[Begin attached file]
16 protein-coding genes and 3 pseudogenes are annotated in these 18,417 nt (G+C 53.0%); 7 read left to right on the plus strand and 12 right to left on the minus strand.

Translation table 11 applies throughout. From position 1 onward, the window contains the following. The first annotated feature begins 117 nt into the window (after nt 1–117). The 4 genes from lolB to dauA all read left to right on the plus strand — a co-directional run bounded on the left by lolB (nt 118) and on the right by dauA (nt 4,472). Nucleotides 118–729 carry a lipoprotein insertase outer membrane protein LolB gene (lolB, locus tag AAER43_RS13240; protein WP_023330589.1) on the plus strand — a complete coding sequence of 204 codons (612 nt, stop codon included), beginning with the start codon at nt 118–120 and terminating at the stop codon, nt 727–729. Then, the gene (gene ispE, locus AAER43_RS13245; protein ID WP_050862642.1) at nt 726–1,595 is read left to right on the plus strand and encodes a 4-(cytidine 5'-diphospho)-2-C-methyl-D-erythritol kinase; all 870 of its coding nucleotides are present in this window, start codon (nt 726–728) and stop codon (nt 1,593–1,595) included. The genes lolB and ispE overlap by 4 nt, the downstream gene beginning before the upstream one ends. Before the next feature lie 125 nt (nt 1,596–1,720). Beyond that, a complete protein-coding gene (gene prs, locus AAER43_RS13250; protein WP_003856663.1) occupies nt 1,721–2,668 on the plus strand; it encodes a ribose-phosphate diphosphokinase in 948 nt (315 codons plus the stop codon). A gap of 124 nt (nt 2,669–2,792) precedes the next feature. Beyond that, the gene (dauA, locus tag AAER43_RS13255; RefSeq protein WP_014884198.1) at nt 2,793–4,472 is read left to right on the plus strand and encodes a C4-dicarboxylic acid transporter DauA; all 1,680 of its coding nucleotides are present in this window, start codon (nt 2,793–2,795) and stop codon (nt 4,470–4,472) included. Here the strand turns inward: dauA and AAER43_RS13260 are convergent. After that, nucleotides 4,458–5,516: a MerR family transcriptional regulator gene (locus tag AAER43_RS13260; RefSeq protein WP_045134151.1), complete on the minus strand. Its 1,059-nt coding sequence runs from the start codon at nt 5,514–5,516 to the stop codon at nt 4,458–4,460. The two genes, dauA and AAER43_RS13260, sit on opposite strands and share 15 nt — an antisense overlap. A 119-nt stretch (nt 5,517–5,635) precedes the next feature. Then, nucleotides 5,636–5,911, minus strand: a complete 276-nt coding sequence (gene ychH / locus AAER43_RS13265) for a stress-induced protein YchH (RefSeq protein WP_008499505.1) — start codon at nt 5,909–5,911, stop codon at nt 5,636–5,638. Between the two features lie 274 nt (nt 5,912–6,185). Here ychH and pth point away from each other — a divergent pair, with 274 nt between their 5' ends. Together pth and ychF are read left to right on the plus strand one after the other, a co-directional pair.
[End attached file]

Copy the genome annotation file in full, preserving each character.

16 protein-coding genes and 3 pseudogenes are annotated in these 18,417 nt (G+C 53.0%); 7 read left to right on the plus strand and 12 right to left on the minus strand.

Translation table 11 applies throughout. From position 1 onward, the window contains the following. The first annotated feature begins 117 nt into the window (after nt 1–117). The 4 genes from lolB to dauA all read left to right on the plus strand — a co-directional run bounded on the left by lolB (nt 118) and on the right by dauA (nt 4,472). Nucleotides 118–729 carry a lipoprotein insertase outer membrane protein LolB gene (lolB, locus tag AAER43_RS13240; protein WP_023330589.1) on the plus strand — a complete coding sequence of 204 codons (612 nt, stop codon included), beginning with the start codon at nt 118–120 and terminating at the stop codon, nt 727–729. Then, the gene (gene ispE, locus AAER43_RS13245; protein ID WP_050862642.1) at nt 726–1,595 is read left to right on the plus strand and encodes a 4-(cytidine 5'-diphospho)-2-C-methyl-D-erythritol kinase; all 870 of its coding nucleotides are present in this window, start codon (nt 726–728) and stop codon (nt 1,593–1,595) included. The genes lolB and ispE overlap by 4 nt, the downstream gene beginning before the upstream one ends. Before the next feature lie 125 nt (nt 1,596–1,720). Beyond that, a complete protein-coding gene (gene prs, locus AAER43_RS13250; protein WP_003856663.1) occupies nt 1,721–2,668 on the plus strand; it encodes a ribose-phosphate diphosphokinase in 948 nt (315 codons plus the stop codon). A gap of 124 nt (nt 2,669–2,792) precedes the next feature. Beyond that, the gene (dauA, locus tag AAER43_RS13255; RefSeq protein WP_014884198.1) at nt 2,793–4,472 is read left to right on the plus strand and encodes a C4-dicarboxylic acid transporter DauA; all 1,680 of its coding nucleotides are present in this window, start codon (nt 2,793–2,795) and stop codon (nt 4,470–4,472) included. Here the strand turns inward: dauA and AAER43_RS13260 are convergent. After that, nucleotides 4,458–5,516: a MerR family transcriptional regulator gene (locus tag AAER43_RS13260; RefSeq protein WP_045134151.1), complete on the minus strand. Its 1,059-nt coding sequence runs from the start codon at nt 5,514–5,516 to the stop codon at nt 4,458–4,460. The two genes, dauA and AAER43_RS13260, sit on opposite strands and share 15 nt — an antisense overlap. A 119-nt stretch (nt 5,517–5,635) precedes the next feature. Then, nucleotides 5,636–5,911, minus strand: a complete 276-nt coding sequence (gene ychH / locus AAER43_RS13265) for a stress-induced protein YchH (RefSeq protein WP_008499505.1) — start codon at nt 5,909–5,911, stop codon at nt 5,636–5,638. Between the two features lie 274 nt (nt 5,912–6,185). Here ychH and pth point away from each other — a divergent pair, with 274 nt between their 5' ends. Together pth and ychF are read left to right on the plus strand one after the other, a co-directional pair.